Potential issues with R&D claims

A range of potential issues can arise when it comes to R&D claims, including:
  • Documenting insufficient technical detail to support the claim (for example, presenting the claim in a glossy report that fails to provide the information necessary to evidence its validity);
  • Failing to identify appropriate claim boundaries (for example, claiming for an innovative project in its entirety without isolating the elements that meet the relevant criteria, or claiming for projects that span many years using the same supporting narrative, therefore failing to evidence how the project continues to meet the criteria over time);
  • Overstating the claim (for example, claiming expenditure for directors’ time where directors have not been directly and actively involved in resolving technical uncertainties);
  • Claiming non-qualifying expenditure (for example, consumable costs where the resulting product has been sold to customers. Such costs would have qualified prior to 2015); and
  • With software development claims, assuming that a technological environment is indicative of technological uncertainties. It is crucial to ensure that a project is assessed against the qualifying criteria and that the supporting narrative is robust and can withstand the scrutiny of HMRC’s software specialists.

The future of R&D relief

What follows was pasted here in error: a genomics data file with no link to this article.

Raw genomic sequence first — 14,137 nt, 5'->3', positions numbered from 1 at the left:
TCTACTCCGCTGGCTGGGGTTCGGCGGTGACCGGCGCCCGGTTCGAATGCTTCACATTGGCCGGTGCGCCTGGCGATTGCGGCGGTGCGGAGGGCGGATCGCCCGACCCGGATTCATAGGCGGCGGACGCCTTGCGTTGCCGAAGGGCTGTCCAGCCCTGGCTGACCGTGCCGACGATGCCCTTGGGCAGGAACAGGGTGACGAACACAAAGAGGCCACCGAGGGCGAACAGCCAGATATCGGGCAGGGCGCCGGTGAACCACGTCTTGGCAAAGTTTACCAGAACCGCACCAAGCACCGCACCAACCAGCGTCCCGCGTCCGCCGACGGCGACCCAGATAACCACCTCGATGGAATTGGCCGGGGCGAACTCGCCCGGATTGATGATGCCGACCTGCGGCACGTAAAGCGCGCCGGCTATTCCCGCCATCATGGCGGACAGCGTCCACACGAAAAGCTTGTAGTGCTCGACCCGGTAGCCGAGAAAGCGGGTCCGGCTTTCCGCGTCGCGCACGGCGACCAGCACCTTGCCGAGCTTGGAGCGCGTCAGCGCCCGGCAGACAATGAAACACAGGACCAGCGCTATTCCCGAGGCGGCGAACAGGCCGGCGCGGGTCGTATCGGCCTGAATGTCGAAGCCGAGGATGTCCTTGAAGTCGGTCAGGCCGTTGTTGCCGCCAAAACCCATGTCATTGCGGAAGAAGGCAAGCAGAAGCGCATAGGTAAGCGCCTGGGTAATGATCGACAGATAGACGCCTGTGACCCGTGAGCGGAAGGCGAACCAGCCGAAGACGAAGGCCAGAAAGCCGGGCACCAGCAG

HMRC has been relatively supportive of companies claiming R&D relief to date and enquiries into R&D claims are reasonably infrequent. Consultation undertaken in 2015 sought to improve access to the relief for small businesses and an ‘Advance Assurance’ scheme was introduced for first-time claimants as a means of simplifying the process.

With the UK undergoing a period of significant uncertainty, not least due to Brexit, it is difficult to speculate on future government policy. The benefits of R&D tax incentives and/or support for the scheme could be enhanced in order to encourage companies to operate in the UK, stimulate innovation and increase the UK’s competitiveness.

Alternatively, the spiralling costs of R&D relief could render the scheme a target for cost-cutting measures. If so, the UK could follow in the footsteps of the Republic of Ireland where R&D claim investigation activity has increased and claims are now subject to heightened scrutiny (for example, external experts assisting in the evaluation of claims). Revenue Commissioner investigations have reportedly exposed high levels of abuse of the scheme with over €57 million recouped from R&D claimant companies in the five years to 2017.

The risk of penalties for non-compliance and the potential for increased scrutiny of claims emphasise the importance of ensuring a high level of diligence in the preparation of claims. It is advisable that companies, their directors and advisors ensure that an R&D claim is legitimate, accurate and can be fully supported and justified to HMRC in the event of enquiry.

Cathy Kelly is a Senior Manager at BDO Northern Ireland.